Thursday, March 29, 2012

Crawfish Boils and On the Road Again...

Last week's post came to you from the LIGO-Virgo Meeting in Boston, MA.  This week, it is coming to you from Atlanta, GA.  I just arrived here for the APS April Meeting.  My room is a beautiful corner room with two great views!  So I've chosen the better view from one of my windows:


Actually, I am here a day early so that I can attend the Professional Skills Development Workshop which is designed to improve the communication and negotiation skills of women physicists.  I'm looking forward to this as, while I would love to improve my communication skills, I really feel that I need to develop negotiation skills.  I am currently working to transition my current postdoc position (which is temporary by definition) into a more permanent position, not only because I love my work and the opportunities I have here, but my husband also works at the LIGO Livingston Observatory as an engineer.  The fact that I am this early in my career and living under the same roof with my husband, who is also happily employed in his field, is almost unheard of.  This is known as the two-body problem - when two academic professionals are challenged to find a way to find jobs together; I plan to write a blog post on this later.  That being said, I almost want to jump and any offer that can be scrapped together for me - the last thing I want to do is ruin the good thing I have going.  This is exactly one of the reasons that women tend to make less than men, even in physics - we undersell ourselves.  While I have no intention of trying to wring every penny I can out of a new position, I want to make sure that I am at least being compensated properly for my work.

As for the APS April Meeting, I will be giving a talk on the latest burst gravitational wave all-sky search results.  The information for my talk is here and the "plain English" science summary of the paper is here.  Once I give my talk, the presentation will be publicly available on the LIGO Document Control Center (DCC).  I will also be attending the APS Forum on Education Executive Committee Meeting and this will be the last of my term.  I have more than enjoyed the others I was privileged to serve with and it has been wonderful to get a chance to spread my wings a little more in physics education.  Of course, I have days and days of interesting talks and other activities to look forward to.  I will make sure to Tweet points of interest so make sure to follow me @livingligo.  You can also follow others' Tweets from the meeting using the hashtag #APSapril.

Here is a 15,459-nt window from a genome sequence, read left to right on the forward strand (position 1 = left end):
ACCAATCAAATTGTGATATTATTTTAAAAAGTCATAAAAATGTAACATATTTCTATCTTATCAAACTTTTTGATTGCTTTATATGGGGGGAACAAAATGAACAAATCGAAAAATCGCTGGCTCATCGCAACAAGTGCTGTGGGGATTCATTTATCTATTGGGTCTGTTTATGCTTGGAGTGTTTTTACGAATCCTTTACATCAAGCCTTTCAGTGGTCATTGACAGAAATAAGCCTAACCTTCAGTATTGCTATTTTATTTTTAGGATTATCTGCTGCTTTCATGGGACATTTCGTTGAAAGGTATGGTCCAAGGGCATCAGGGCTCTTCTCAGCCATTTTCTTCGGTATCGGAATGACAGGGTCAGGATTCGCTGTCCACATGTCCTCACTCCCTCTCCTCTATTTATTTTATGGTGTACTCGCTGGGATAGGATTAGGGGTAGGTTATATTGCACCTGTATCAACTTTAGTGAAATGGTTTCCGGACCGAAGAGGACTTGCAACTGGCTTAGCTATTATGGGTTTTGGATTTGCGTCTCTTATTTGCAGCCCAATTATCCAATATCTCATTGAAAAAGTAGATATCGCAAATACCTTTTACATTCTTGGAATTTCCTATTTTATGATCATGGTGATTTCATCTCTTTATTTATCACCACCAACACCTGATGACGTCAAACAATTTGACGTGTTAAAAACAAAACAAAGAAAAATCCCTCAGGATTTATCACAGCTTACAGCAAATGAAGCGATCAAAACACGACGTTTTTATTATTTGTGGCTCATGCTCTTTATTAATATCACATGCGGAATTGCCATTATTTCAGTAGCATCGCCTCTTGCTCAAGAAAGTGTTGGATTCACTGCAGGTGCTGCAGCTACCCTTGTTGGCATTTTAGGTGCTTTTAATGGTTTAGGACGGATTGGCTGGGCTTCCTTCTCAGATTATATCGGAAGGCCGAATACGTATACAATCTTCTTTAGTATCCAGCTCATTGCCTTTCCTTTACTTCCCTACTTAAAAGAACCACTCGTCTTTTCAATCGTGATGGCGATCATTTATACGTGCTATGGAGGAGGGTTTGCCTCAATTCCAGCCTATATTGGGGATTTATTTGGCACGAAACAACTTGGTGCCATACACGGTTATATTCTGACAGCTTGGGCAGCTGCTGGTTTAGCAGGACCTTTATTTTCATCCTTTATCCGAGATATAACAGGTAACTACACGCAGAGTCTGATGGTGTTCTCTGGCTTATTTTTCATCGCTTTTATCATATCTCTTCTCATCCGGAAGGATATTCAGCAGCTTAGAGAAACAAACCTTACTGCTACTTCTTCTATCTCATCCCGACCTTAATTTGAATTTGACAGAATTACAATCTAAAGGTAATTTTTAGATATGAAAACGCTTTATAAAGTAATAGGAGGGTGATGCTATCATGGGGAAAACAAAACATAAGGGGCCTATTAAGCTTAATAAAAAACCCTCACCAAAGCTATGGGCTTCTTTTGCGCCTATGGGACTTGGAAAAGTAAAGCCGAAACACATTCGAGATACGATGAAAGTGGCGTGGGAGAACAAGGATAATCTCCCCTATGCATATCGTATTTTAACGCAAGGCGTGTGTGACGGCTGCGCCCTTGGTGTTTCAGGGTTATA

Between my trips to Boston last week and this one to Atlanta, I did get to be home in Baton Rouge for a few days.  Yesterday, the observatory staff was updated on the large scale status of the Advanced LIGO upgrade by the program leader, David Shoemaker.  While that was very informative (all is going well), the best part of the day of the crawfish boil we had outside afterwards.  For those of you who don't live in the American South (specifically the deep south), crawfish/crawdads/mudbugs/crayfish (but don't call them the latter around the natives lest you truly out yourself as not one of them) are essentially small freshwater lobsters that yield about the same amount of meat in their tail as a shrimp.  The meal takes "family style" to a new level: everything is served in heaps and you get a tray instead of a plate and it is heaped with the crawfish, sausage, corn-on-the-cob, and potatoes.  Oh yeah, and you don't get utensils.  This is a get-your-hands-dirty kind of meal.  Here is what my lunch looked like (before I started tearing the little critters apart - the communal aftermath from everyone at the table wasn't nearly as pretty):


This is considered a "dainty" portion.  A few other tips on how to fit in as a local:
  • Don't sit while you eat crawfish - you stand so that the juice that can sometimes explode out of the body when you separate the tail from the head doesn't get all over you.
  • Suck the heads!  Once your remove the tail, don't through away the top part of the body - that's where all the best flavor is.  As I have never done this myself, I am not sure if they are referring to the seasoned boil that remains inside or if they actually suck the "stuff" out.  To me, it just looks like the poor thing is trying to escape!